Moody electorate, skill sets, time to deliberate: Corn, Paddack, Dorman
By Patrick B. McGuigan
In brief discussions with CapitolBeatOK at last week’s election filings, three well-known Democrats reflected on campaign season, the mood of the electorate and other issues.
State Sen. Ken Corn of Poteau, in an interview for News9 and CapitolBeatOK, reflected briefly on his philosophy of government last week, moments after filing for lieutenant governor.
Corn said, “I believe it is proper for government to have a role in taking care of families. The mood of voters is that they are frustrated. They are looking for elected officials who will take care of their interests.”
Asked if he thought 2010 would be a tough year for Democrats in Oklahoma, Sen. Corn replied, “I think it’s a tough year to be an elected official. In Oklahoma, the concern of voters is for jobs, schools and health care. We’ve got some work to do.”
Asked what he thought a full scale and effective effort would cost, Corn answered, “I think it will take about $2 million, and it could cost more. My issues are for job creation, education and health care.”
Concerning the latter, he added, “I’ll be pressing for a patients’ bill of rights, not more power for insurance companies.”
Corn, nominee of his party, is likely to face Senator Todd Lamb of Edmond, the Senate floor leader who must first dispatch four Republican primary opponents, including state Rep. John Wright. Joining the party nominees will be independent Richard Prawdzienski of Edmond.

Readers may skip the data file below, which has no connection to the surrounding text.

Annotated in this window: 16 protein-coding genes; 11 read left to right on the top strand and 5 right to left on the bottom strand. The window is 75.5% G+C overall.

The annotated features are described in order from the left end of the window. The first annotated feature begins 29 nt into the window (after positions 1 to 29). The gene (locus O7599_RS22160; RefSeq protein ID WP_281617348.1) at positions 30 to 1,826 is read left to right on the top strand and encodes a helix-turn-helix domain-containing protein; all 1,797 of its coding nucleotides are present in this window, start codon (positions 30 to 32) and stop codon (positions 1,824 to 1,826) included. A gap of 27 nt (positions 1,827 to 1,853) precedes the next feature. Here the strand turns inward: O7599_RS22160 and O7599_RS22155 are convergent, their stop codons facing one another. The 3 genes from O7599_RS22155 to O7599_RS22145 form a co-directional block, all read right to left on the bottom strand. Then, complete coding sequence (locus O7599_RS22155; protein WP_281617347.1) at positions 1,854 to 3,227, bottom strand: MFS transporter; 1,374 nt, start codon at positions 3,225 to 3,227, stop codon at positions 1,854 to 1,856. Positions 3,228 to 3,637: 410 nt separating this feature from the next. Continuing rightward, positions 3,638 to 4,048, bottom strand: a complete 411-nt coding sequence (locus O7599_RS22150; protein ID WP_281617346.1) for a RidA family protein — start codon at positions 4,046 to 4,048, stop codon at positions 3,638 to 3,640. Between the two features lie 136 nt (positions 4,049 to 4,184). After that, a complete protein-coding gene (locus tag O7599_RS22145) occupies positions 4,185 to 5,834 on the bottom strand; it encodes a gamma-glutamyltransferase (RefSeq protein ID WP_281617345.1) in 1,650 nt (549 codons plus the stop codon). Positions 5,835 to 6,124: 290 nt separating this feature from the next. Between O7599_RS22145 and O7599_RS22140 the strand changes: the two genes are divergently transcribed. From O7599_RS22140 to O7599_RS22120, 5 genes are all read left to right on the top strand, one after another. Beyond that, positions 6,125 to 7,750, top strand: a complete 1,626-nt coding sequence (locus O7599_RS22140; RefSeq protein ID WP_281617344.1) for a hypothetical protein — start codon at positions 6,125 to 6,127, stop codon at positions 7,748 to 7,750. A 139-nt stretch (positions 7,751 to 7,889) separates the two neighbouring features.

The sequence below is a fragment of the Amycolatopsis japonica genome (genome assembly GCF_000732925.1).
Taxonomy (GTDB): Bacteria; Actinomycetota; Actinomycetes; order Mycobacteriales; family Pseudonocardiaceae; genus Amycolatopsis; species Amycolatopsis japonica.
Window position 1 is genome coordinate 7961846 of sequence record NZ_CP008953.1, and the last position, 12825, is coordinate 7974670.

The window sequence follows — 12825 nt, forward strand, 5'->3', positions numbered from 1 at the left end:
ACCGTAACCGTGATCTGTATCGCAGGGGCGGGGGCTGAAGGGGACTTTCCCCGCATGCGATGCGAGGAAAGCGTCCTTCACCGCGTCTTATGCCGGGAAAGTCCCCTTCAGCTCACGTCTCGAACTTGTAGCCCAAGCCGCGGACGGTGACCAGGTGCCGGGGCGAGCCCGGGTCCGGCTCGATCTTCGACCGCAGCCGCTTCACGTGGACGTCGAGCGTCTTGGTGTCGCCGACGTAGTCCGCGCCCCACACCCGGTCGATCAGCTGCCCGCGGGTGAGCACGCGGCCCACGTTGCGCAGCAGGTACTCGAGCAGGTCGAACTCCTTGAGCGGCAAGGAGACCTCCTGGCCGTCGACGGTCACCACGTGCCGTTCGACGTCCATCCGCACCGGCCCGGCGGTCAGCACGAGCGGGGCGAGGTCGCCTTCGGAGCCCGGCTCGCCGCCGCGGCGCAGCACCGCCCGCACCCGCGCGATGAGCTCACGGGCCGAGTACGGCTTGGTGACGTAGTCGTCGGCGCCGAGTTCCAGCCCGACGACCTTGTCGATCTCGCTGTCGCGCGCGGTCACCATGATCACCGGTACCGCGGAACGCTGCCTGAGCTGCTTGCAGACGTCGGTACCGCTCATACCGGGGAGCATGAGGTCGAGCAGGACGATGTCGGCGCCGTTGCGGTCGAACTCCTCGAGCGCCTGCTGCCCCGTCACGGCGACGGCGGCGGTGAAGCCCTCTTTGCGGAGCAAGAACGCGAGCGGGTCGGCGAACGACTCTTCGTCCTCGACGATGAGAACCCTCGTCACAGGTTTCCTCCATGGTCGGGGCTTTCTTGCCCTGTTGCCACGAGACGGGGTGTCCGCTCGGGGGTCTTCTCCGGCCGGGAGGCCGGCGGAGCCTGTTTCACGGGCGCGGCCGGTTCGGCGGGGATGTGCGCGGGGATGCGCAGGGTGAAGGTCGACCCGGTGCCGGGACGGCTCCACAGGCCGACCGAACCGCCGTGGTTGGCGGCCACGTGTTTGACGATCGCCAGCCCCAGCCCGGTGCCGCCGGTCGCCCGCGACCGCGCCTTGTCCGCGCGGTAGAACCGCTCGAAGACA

After she filed last week for the Democratic Party nomination for Superintendent of Public Instruction, state Sen. Susan Paddack of Ada spent some time chatting with CapitolBeatOK about the upcoming race. She said:
“I believe I’ve got the right skill sets. I have legislative and business experience, and I have been involved in community causes throughout my career.
“I have experiences in common education and higher education that prepares me to do this job. I am running to fight as hard as I can for good education.”
Paddack projected her campaign will cost some $1 million. Although she has primary opponents in Jerry Combrink of Durant and Larry Huff of Oklahoma City, it is widely anticipated she will face Janet Baressi, a Republican advocate of charters schools and other reforms, in the November election.
Paddack told CapitolBeatOK, “I’m going all out to win, like I do on everything I do.”
Every election season brings winners and losers. One of those who is already a winner in 2010 is state Rep. Joe Dorman of Rush Springs. The Democratic solon from House District 65 ultimately did not draw an opponent, and is therefore reelected as a result of filing to stay in the job last week.
Before he knew he had avoided opposition, Dorman told CapitolBeatOK he was seeking to remain “tuned in” with the frustrations and concerns of voters.
He said, “There is a lot of anger out there. The electorate is unhappy, very unhappy, with the way things are going up here at the state Capitol. They are yelling, demanding, change, but they feel as if things stay the same no matter how much they yell.”
Dorman repeated a concern heard frequently in the closing days of the legislative session and its immediate aftermath: “In some cases this year we only had 20 minutes to read bills as they came out.” Dorman said he would work with members of both parties to improve the deliberative process when the Legislature returns to work next February.